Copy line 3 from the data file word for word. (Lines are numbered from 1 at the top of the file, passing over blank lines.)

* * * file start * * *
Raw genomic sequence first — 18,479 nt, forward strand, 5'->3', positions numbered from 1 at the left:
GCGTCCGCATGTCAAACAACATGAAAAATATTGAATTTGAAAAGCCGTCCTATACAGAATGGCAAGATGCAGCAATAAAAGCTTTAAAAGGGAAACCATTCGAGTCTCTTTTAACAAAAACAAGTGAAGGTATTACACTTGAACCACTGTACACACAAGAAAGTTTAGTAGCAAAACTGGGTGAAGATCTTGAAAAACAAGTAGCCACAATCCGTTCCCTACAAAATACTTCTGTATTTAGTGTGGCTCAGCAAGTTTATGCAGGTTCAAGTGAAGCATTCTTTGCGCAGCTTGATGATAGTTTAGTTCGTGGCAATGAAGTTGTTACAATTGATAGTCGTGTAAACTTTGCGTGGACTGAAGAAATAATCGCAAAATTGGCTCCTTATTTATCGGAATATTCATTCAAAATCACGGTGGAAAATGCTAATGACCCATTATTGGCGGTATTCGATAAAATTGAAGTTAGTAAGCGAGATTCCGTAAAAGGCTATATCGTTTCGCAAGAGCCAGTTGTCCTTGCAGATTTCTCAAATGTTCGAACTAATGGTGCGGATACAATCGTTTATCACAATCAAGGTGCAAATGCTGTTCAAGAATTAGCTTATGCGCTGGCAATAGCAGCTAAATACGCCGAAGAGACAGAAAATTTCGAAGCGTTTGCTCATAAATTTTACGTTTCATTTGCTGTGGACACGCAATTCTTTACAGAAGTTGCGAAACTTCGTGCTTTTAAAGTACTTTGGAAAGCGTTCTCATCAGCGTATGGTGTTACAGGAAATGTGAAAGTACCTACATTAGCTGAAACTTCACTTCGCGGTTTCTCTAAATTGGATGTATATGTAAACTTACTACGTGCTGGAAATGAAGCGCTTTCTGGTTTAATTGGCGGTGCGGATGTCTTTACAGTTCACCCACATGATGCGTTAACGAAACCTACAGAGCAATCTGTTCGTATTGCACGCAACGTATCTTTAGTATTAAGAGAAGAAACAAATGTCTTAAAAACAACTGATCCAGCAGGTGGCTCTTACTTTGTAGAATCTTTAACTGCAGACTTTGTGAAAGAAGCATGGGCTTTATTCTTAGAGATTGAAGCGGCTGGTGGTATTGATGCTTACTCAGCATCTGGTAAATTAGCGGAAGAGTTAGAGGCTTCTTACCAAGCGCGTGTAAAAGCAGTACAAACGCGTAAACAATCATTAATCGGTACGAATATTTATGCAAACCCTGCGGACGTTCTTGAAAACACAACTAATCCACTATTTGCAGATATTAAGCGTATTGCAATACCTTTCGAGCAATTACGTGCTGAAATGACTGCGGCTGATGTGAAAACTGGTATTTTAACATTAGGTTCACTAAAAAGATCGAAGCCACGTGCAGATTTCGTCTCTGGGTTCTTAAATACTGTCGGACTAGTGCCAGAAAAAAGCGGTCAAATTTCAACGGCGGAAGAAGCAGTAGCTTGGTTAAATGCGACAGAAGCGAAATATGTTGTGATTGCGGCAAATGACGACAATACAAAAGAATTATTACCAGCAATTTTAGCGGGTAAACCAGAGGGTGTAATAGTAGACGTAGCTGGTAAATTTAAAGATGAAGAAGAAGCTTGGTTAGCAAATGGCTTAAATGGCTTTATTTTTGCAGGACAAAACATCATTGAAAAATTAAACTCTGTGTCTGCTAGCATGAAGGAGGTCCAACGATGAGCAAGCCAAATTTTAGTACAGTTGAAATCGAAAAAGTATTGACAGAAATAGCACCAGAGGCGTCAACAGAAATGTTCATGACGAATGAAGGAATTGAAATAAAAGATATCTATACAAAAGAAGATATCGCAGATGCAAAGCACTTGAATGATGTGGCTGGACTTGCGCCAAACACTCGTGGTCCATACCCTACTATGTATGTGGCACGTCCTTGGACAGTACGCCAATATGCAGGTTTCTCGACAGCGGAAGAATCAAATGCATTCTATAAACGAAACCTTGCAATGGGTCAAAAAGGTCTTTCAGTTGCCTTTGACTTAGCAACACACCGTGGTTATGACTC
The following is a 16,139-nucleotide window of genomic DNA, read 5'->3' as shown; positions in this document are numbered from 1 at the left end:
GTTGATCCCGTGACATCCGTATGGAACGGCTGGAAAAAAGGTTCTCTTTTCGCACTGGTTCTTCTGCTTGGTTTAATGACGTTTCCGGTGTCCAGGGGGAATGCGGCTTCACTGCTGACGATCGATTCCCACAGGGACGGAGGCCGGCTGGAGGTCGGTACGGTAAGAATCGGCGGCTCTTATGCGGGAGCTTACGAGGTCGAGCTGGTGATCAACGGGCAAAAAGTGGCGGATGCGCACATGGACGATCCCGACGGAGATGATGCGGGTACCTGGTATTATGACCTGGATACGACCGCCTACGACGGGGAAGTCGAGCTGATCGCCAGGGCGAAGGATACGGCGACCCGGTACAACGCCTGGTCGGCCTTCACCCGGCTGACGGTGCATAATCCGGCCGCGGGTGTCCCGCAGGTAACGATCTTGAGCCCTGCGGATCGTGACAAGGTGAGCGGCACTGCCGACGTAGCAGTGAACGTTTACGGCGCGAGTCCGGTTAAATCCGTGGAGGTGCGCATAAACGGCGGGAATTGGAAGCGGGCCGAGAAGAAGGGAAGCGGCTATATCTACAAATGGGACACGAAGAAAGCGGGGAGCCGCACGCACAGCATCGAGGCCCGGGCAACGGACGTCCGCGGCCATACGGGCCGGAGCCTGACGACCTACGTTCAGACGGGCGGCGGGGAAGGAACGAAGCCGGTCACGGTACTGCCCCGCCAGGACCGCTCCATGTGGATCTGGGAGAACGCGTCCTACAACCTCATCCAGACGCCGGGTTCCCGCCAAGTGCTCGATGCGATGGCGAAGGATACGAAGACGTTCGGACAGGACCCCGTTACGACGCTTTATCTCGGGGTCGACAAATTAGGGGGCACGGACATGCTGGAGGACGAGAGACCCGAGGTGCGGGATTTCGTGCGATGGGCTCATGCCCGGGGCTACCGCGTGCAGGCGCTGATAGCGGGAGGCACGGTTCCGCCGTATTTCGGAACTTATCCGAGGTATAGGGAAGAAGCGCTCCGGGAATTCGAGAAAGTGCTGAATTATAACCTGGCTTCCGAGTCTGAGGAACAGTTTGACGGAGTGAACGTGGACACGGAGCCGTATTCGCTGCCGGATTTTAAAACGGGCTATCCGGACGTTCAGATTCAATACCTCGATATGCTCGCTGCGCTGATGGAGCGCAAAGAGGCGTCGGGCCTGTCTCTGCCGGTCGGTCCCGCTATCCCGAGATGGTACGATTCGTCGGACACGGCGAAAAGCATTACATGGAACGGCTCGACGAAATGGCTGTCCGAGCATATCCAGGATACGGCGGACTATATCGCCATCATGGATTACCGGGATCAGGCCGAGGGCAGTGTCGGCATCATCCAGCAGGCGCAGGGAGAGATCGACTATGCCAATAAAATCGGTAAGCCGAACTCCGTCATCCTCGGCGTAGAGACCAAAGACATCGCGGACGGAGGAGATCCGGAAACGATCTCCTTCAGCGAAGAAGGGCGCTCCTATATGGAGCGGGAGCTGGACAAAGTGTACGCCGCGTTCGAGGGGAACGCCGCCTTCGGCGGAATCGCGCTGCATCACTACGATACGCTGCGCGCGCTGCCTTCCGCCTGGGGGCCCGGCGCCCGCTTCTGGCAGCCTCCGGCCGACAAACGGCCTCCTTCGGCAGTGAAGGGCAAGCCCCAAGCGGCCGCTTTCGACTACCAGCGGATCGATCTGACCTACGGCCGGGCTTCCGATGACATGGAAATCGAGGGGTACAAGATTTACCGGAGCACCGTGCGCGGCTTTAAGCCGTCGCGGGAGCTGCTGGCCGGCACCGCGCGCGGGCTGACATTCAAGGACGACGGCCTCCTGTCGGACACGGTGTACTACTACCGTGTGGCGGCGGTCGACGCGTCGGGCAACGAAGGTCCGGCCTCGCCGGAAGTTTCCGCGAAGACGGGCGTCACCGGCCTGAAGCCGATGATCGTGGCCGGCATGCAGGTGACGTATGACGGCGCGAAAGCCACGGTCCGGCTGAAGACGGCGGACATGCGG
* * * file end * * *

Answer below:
The following is a 16,139-nucleotide window of genomic DNA, read 5'->3' as shown; positions in this document are numbered from 1 at the left end: